Biotech Updates

Radio Identified as Powerful Tool for Communicating Agri-Biotech

February 11, 2011

Radio has demonstrated powerful potential in communicating agricultural biotechnology to a range of stakeholders in Africa. This came out strongly during an experience-sharing workshop for Kenyan scientists, farmers, extension officers, and journalists who took part in a three-month radio campaign on agricultural biotechnology. The workshop was organized by the International Service for the Acquisition of Agri-biotech Applications (ISAAA) AfriCenter in Nairobi, Kenya on February 2, 2011.

The radio campaign is part of an IDRC-funded project that is assessing the utility of radio in communicating agricultural biotechnology, using Kenya and Burkina Faso as case studies. The project is being implemented by ISAAA AfriCenter and its partners. The radio programs were aired in three vernacular radio stations, located in areas where biotech crops under research in Kenya such as Bt maize and Bt cotton are expected to be introduced. Scientists, majority of whom had never appeared on radio, initially experienced media phobia particularly in using vernacular languages, but as the programs progressed they gained confidence and enjoyed sharing their knowledge with the audience. Their main challenge was in translating technical terms into vernacular language.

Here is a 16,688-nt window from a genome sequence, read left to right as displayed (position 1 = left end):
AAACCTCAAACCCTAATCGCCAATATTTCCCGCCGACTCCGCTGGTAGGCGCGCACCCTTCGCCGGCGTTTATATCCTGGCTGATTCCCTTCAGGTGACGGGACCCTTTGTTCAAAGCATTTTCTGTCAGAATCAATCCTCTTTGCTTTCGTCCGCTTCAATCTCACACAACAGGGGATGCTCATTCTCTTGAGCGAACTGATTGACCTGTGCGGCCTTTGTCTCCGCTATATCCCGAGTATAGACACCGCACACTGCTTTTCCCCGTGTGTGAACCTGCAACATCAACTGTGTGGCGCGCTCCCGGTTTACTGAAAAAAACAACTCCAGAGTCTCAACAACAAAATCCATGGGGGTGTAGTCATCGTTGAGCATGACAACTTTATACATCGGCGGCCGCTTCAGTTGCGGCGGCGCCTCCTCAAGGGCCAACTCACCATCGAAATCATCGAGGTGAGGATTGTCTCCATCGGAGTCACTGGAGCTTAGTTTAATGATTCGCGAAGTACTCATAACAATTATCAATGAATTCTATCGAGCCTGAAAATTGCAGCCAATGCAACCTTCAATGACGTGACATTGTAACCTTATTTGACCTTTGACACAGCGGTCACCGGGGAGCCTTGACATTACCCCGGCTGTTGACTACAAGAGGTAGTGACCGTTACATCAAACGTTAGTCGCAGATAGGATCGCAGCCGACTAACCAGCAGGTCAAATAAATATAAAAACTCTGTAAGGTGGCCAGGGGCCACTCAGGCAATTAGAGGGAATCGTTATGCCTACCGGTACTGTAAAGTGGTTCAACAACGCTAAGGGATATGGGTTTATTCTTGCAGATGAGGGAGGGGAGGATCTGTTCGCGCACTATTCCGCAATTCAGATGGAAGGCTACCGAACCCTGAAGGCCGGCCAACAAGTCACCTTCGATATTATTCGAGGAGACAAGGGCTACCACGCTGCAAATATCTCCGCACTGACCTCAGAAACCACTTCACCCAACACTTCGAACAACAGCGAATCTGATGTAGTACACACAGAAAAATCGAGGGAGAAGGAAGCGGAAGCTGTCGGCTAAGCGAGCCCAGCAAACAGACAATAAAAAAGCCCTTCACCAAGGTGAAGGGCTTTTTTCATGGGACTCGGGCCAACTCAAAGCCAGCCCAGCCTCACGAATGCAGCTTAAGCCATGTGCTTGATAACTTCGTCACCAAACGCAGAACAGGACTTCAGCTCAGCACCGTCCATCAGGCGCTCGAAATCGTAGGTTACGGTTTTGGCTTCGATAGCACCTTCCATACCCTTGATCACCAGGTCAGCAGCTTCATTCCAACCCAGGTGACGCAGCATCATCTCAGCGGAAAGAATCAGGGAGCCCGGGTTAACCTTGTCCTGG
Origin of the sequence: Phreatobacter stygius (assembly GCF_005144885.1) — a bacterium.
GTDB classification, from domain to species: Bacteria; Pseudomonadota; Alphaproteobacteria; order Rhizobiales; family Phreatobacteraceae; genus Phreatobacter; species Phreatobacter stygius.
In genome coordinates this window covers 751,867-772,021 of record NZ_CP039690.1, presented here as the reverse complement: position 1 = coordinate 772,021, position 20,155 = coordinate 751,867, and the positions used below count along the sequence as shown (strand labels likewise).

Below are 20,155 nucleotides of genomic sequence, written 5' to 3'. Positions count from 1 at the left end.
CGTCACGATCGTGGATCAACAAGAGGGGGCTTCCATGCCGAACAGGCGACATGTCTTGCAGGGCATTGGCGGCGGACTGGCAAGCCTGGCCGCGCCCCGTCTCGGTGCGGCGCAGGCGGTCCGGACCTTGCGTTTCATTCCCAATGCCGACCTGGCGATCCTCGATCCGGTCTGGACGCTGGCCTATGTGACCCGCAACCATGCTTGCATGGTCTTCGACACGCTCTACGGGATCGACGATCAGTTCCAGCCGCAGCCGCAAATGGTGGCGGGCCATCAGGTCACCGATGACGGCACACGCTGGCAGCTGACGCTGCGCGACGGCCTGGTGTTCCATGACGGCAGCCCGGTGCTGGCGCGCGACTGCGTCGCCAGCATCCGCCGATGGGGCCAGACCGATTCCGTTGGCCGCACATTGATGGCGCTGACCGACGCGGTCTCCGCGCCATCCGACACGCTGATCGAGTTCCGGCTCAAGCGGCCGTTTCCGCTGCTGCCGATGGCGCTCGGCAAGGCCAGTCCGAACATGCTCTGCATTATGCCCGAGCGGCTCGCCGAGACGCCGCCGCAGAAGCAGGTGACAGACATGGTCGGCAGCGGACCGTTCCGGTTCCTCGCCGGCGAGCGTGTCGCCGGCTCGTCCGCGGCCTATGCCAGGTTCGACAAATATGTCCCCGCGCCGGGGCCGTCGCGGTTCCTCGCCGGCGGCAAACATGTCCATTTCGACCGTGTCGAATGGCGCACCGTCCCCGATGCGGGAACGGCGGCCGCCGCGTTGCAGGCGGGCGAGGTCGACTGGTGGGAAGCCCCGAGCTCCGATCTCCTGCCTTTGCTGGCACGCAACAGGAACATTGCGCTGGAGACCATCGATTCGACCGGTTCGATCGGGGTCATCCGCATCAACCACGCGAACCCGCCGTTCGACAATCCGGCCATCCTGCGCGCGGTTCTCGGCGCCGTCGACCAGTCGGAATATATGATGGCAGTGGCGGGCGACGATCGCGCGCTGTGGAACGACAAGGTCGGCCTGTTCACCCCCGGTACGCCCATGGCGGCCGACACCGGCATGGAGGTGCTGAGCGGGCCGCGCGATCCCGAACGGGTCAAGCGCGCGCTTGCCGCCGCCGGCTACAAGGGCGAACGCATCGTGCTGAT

Extension workers, who were responsible for tracking changes among a selected listening group of farmers during the radio campaign, reported that farmers' understanding of agricultural biotechnology improved with continued broadcasting. Farmers' need for more knowledge on biotechnology crops was demonstrated by their request for continued airing of biotech programs. They indicated willingness to adopt biotech crops by requesting to be considered among the first to receive the seeds when they become available.

Journalists also gained self-confidence and at the end of three months indicated that they can handle the topic well. They enjoyed a vast audience of listeners, including their radio managers. "At the end of the radio campaign, my boss who had been listening to the programs decided to allocate an extra hour to continue airing shows on agricultural biotechnology to satisfy the rising demand," shared Lucy Wahome, journalist at Coro FM.

These experiences indicate that vernacular radio stations are powerful tools for communicating agricultural biotechnology not only to the farmer but also to other stakeholders that should be harnessed. However, it is imperative to build capacity among experts and resource persons for communicating agricultural biotechnology in various local languages and to develop a glossary of terms in the commonly spoken languages for consistency in interpretation of technical terms.

For more information, contact Dr. Margaret Karembu, director, ISAAA AfriCenter at